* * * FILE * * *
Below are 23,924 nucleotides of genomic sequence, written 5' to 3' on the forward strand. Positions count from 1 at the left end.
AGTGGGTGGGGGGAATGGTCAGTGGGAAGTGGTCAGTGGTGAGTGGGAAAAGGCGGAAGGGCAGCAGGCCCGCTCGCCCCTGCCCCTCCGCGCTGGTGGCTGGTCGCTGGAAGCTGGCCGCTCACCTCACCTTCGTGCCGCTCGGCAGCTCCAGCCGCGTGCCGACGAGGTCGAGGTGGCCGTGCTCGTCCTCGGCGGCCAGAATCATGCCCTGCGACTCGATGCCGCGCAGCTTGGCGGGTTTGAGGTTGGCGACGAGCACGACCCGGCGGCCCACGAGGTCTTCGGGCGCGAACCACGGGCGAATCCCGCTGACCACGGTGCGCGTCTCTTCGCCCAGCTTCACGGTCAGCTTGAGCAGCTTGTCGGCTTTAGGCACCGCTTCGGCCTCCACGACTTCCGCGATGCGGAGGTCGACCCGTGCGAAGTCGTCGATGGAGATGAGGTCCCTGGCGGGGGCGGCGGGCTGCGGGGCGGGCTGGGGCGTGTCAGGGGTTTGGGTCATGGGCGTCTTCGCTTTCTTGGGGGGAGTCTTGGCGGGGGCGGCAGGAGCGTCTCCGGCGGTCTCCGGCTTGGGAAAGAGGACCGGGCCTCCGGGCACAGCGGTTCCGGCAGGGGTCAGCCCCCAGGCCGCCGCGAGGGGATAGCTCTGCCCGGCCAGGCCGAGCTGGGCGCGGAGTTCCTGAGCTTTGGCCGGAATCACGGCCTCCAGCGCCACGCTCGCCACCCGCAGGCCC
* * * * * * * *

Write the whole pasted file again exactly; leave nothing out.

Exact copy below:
Below are 23,924 nucleotides of genomic sequence, written 5' to 3' on the forward strand. Positions count from 1 at the left end.
AGTGGGTGGGGGGAATGGTCAGTGGGAAGTGGTCAGTGGTGAGTGGGAAAAGGCGGAAGGGCAGCAGGCCCGCTCGCCCCTGCCCCTCCGCGCTGGTGGCTGGTCGCTGGAAGCTGGCCGCTCACCTCACCTTCGTGCCGCTCGGCAGCTCCAGCCGCGTGCCGACGAGGTCGAGGTGGCCGTGCTCGTCCTCGGCGGCCAGAATCATGCCCTGCGACTCGATGCCGCGCAGCTTGGCGGGTTTGAGGTTGGCGACGAGCACGACCCGGCGGCCCACGAGGTCTTCGGGCGCGAACCACGGGCGAATCCCGCTGACCACGGTGCGCGTCTCTTCGCCCAGCTTCACGGTCAGCTTGAGCAGCTTGTCGGCTTTAGGCACCGCTTCGGCCTCCACGACTTCCGCGATGCGGAGGTCGACCCGTGCGAAGTCGTCGATGGAGATGAGGTCCCTGGCGGGGGCGGCGGGCTGCGGGGCGGGCTGGGGCGTGTCAGGGGTTTGGGTCATGGGCGTCTTCGCTTTCTTGGGGGGAGTCTTGGCGGGGGCGGCAGGAGCGTCTCCGGCGGTCTCCGGCTTGGGAAAGAGGACCGGGCCTCCGGGCACAGCGGTTCCGGCAGGGGTCAGCCCCCAGGCCGCCGCGAGGGGATAGCTCTGCCCGGCCAGGCCGAGCTGGGCGCGGAGTTCCTGAGCTTTGGCCGGAATCACGGCCTCCAGCGCCACGCTCGCCACCCGCAGGCCC